Diabetes Prevention And Treatment Poll of the Day
Diabetes is not a devastating disease. People effected with it can do whatever they like, if they maintain a healthy lifestyle. But, it is not without a challenge. One has to decide whether to face the challenge, make the necessary lifestyle and dietary changes. And then go on living with same eating habits to further aggravate the situation or because they don’t feel bad. The approaches mentioned in this article for diabetes prevention and treatment must be optimized and implemented in life to reduce the prevalence of diabetes.
- Meanwhile, type 1 diabetes cannot be prevented. The environmental factors that are thought to control the process that leads to the destruction of the cells producing insulin in the body are still under investigation.
- Type 2 diabetes is incredibly prevalent, but the good news is that it can be prevented (and prediabetes can be reversed). The best way to keep it away is by living a healthy lifestyle. Which means a well-balanced diet and regular exercise. Healthy lifestyles can provide incredible benefits at later stages of life as well. Some risk factors are avoidable, but not all. Committing to healthy habits will help head off most of them.
Regular Exercise benefits for diabetes prevention
- People who lost 5% to 7% body weight and added 150 minutes of exercise per week decreased their risk of developing Type 2 diabetes by up to 58%, and up to 71% for people older than 60. (National Diabetes Prevention Program, 2018)
- Resistance exercises (using free weights, weight machines, resistance bands, etc.) increased strength in adults with Type 2 diabetes by 50% and improved A1C by 0.57%. (Diabetes Care, 2016)
- Diabetic women who exercise for at least four hours a week are 40% less likely to develop heart disease than women who do not exercise. (Harvard)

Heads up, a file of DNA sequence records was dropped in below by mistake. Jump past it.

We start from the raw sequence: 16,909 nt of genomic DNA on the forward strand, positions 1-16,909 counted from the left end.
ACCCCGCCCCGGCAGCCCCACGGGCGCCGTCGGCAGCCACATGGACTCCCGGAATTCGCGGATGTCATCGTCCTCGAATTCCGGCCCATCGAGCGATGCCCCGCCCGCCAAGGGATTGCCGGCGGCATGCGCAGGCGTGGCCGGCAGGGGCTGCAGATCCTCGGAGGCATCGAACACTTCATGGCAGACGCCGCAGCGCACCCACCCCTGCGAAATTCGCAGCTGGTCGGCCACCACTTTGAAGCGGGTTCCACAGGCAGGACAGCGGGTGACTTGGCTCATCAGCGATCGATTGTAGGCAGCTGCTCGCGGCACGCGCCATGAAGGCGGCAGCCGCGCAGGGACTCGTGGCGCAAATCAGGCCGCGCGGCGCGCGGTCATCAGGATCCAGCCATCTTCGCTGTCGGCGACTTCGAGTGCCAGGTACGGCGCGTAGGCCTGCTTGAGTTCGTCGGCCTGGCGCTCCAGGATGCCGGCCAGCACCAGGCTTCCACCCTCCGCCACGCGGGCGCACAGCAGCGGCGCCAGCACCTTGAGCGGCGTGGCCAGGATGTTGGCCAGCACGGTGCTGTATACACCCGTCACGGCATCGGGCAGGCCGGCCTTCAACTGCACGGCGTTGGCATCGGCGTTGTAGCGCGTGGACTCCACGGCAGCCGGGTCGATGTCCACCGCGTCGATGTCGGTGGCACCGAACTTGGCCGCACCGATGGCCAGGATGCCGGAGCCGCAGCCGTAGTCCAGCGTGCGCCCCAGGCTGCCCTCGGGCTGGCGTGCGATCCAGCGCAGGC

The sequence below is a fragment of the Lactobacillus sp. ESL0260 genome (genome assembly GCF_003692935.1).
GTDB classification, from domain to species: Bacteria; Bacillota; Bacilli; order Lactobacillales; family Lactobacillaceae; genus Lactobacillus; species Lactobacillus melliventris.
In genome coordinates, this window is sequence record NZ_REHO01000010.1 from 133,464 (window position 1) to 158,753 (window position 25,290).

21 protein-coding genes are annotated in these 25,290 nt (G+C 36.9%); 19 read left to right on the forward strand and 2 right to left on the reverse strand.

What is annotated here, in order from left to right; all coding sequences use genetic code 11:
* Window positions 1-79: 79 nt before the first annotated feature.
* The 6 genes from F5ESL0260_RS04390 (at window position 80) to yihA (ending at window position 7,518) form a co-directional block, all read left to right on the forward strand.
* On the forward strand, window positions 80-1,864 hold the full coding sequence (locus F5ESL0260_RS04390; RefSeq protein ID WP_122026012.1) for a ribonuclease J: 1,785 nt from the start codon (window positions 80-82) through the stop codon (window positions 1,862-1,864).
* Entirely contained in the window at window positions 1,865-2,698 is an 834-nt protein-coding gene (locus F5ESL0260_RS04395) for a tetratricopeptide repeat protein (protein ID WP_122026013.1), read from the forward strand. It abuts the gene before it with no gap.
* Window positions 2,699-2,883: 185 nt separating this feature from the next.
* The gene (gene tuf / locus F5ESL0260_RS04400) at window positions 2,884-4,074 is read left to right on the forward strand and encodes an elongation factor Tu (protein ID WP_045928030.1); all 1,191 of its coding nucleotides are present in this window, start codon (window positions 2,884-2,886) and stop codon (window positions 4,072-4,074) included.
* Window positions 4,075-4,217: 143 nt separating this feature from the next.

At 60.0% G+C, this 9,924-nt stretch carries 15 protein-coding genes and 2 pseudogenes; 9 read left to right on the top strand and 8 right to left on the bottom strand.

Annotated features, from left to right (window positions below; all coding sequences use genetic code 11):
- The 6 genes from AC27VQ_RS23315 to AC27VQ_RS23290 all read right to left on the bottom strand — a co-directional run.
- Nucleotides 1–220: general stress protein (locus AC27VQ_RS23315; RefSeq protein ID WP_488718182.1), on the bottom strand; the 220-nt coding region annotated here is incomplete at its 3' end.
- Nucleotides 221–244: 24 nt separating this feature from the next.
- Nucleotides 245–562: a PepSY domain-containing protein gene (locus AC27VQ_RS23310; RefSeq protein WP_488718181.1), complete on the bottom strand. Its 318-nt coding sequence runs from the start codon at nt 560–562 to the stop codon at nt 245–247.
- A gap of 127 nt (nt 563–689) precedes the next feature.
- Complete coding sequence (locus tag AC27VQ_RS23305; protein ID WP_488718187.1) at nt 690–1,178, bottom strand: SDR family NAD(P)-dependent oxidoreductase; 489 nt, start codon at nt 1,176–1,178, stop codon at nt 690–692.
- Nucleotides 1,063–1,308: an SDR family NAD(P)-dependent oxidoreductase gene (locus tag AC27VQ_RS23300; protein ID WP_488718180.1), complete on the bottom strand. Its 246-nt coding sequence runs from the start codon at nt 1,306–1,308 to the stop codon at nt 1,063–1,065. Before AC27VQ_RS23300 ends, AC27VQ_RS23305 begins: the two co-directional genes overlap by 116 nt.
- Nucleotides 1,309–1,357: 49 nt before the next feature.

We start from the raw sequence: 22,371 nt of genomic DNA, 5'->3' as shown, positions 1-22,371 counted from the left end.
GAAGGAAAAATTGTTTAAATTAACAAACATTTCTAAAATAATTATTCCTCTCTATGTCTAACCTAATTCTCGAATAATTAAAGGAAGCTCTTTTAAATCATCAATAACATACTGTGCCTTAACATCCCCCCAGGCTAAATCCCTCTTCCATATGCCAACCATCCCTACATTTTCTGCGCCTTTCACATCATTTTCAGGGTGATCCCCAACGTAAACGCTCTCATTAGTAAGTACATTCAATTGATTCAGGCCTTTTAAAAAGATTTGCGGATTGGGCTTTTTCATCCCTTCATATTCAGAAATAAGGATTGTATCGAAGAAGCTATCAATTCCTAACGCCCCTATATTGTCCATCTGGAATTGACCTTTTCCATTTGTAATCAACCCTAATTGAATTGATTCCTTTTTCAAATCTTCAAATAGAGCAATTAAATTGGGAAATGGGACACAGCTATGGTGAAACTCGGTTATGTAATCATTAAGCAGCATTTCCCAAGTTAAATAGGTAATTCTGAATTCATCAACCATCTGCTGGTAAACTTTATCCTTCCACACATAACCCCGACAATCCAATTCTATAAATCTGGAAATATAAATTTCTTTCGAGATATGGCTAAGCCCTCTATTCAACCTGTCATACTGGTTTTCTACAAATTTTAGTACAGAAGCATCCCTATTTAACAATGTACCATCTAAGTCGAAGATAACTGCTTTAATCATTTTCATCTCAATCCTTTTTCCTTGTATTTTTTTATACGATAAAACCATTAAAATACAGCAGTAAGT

Dietary changes for diabetes prevention
- The consumption of high-sugar foods, especially sugar-sweetened beverages, is particularly threatening in terms of the risk of type 2 diabetes. In 2014, the World Health Organization (WHO) issued new guidelines to limit sugar intake. IDF fully supports these suggestions and issued the IDF Sugar Action Framework in response.
- Those who decide to make a change should ask questions like, “Are there too many carbohydrates? Did you add sugar? Am I getting enough fiber? “Then” you need to figure out how to increase physical activity and relieve stress, And avoid toxic substances that many people rely on, such as drugs, alcohol, or sugary substances. Not only that, but diabetics need to remember to take insulin, oral medication, or both, and check Blood sugar every day. It sounds time-consuming, but the results are promising.
General recommendations for a healthy diet
- Choose water, coffee or tea instead of fruit juice, soda or other sugary drinks. Try these three beverages suitable for diabetics from our list.
- Eat at least three servings of vegetables every day, including green leafy vegetables.
- Eat up to three servings of fresh fruit every day.
- Choose nuts, a piece of fresh fruit or unsweetened yogurt as snacks.
- Choose lean meat, poultry or seafood instead of red meat or processed meat.
- Choose peanut butter instead of chocolate sauce or jelly.
- Choose whole wheat bread, rice or pasta instead of white bread, rice or pasta.
- Choose unsaturated fats (olive oil, rapeseed oil, corn or sunflower oil) instead of saturated fats (butter, ghee, animal fat, coconut oil or palm oil).
On an individual basis, “people can prevent or prolong the onset of prediabetes or Type 2 diabetes by maintaining a healthy weight, eating a healthy diet, and exercising for a minimum of 30-45 minutes per day,” Adopting these behaviour changes early in life helps improve the quality of life and prevent the onset of prediabetes, which eventually leads to Type 2 diabetes if nothing is done.” (Dr. Warfield)
Doctors recommend exercising at least three to five days a week, because in the early stages of life, when diet and exercise habits are formed, there is a particularly important opportunity to prevent obesity and reduce the risk of type 2 diabetes.
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